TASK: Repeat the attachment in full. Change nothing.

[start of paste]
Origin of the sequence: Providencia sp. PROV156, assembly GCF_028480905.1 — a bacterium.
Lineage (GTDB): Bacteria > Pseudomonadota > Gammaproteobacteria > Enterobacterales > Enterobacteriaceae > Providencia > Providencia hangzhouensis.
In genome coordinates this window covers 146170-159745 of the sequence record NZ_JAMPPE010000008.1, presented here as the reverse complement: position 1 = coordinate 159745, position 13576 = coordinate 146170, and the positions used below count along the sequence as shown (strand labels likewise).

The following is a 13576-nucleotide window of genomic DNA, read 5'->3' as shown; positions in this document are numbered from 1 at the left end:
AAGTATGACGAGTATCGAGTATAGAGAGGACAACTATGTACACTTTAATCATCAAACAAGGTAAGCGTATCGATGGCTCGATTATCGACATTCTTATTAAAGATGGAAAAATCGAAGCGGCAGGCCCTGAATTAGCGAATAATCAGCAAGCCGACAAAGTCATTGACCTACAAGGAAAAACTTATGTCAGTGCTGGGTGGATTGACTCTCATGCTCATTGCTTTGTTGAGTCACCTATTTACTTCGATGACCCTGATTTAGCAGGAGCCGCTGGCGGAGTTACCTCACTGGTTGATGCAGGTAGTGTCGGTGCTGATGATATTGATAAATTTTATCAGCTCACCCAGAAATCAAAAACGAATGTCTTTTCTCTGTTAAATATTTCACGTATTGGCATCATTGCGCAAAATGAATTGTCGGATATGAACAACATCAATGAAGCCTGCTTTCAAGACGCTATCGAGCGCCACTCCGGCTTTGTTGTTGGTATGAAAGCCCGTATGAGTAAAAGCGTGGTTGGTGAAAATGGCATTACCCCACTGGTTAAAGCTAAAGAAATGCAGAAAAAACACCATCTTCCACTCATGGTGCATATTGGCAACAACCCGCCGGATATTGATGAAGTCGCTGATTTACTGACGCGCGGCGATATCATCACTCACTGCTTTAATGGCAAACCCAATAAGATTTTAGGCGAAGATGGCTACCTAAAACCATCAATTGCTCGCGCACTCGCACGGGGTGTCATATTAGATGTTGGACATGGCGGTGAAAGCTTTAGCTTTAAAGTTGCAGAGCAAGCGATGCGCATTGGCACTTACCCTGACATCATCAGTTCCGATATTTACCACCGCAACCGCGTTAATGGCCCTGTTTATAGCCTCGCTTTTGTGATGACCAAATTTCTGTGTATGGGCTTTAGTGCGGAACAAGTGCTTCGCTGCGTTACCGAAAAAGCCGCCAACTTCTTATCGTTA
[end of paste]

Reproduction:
Origin of the sequence: Providencia sp. PROV156, assembly GCF_028480905.1 — a bacterium.
Lineage (GTDB): Bacteria > Pseudomonadota > Gammaproteobacteria > Enterobacterales > Enterobacteriaceae > Providencia > Providencia hangzhouensis.
In genome coordinates this window covers 146170-159745 of the sequence record NZ_JAMPPE010000008.1, presented here as the reverse complement: position 1 = coordinate 159745, position 13576 = coordinate 146170, and the positions used below count along the sequence as shown (strand labels likewise).

The following is a 13576-nucleotide window of genomic DNA, read 5'->3' as shown; positions in this document are numbered from 1 at the left end:
AAGTATGACGAGTATCGAGTATAGAGAGGACAACTATGTACACTTTAATCATCAAACAAGGTAAGCGTATCGATGGCTCGATTATCGACATTCTTATTAAAGATGGAAAAATCGAAGCGGCAGGCCCTGAATTAGCGAATAATCAGCAAGCCGACAAAGTCATTGACCTACAAGGAAAAACTTATGTCAGTGCTGGGTGGATTGACTCTCATGCTCATTGCTTTGTTGAGTCACCTATTTACTTCGATGACCCTGATTTAGCAGGAGCCGCTGGCGGAGTTACCTCACTGGTTGATGCAGGTAGTGTCGGTGCTGATGATATTGATAAATTTTATCAGCTCACCCAGAAATCAAAAACGAATGTCTTTTCTCTGTTAAATATTTCACGTATTGGCATCATTGCGCAAAATGAATTGTCGGATATGAACAACATCAATGAAGCCTGCTTTCAAGACGCTATCGAGCGCCACTCCGGCTTTGTTGTTGGTATGAAAGCCCGTATGAGTAAAAGCGTGGTTGGTGAAAATGGCATTACCCCACTGGTTAAAGCTAAAGAAATGCAGAAAAAACACCATCTTCCACTCATGGTGCATATTGGCAACAACCCGCCGGATATTGATGAAGTCGCTGATTTACTGACGCGCGGCGATATCATCACTCACTGCTTTAATGGCAAACCCAATAAGATTTTAGGCGAAGATGGCTACCTAAAACCATCAATTGCTCGCGCACTCGCACGGGGTGTCATATTAGATGTTGGACATGGCGGTGAAAGCTTTAGCTTTAAAGTTGCAGAGCAAGCGATGCGCATTGGCACTTACCCTGACATCATCAGTTCCGATATTTACCACCGCAACCGCGTTAATGGCCCTGTTTATAGCCTCGCTTTTGTGATGACCAAATTTCTGTGTATGGGCTTTAGTGCGGAACAAGTGCTTCGCTGCGTTACCGAAAAAGCCGCCAACTTCTTATCGTTA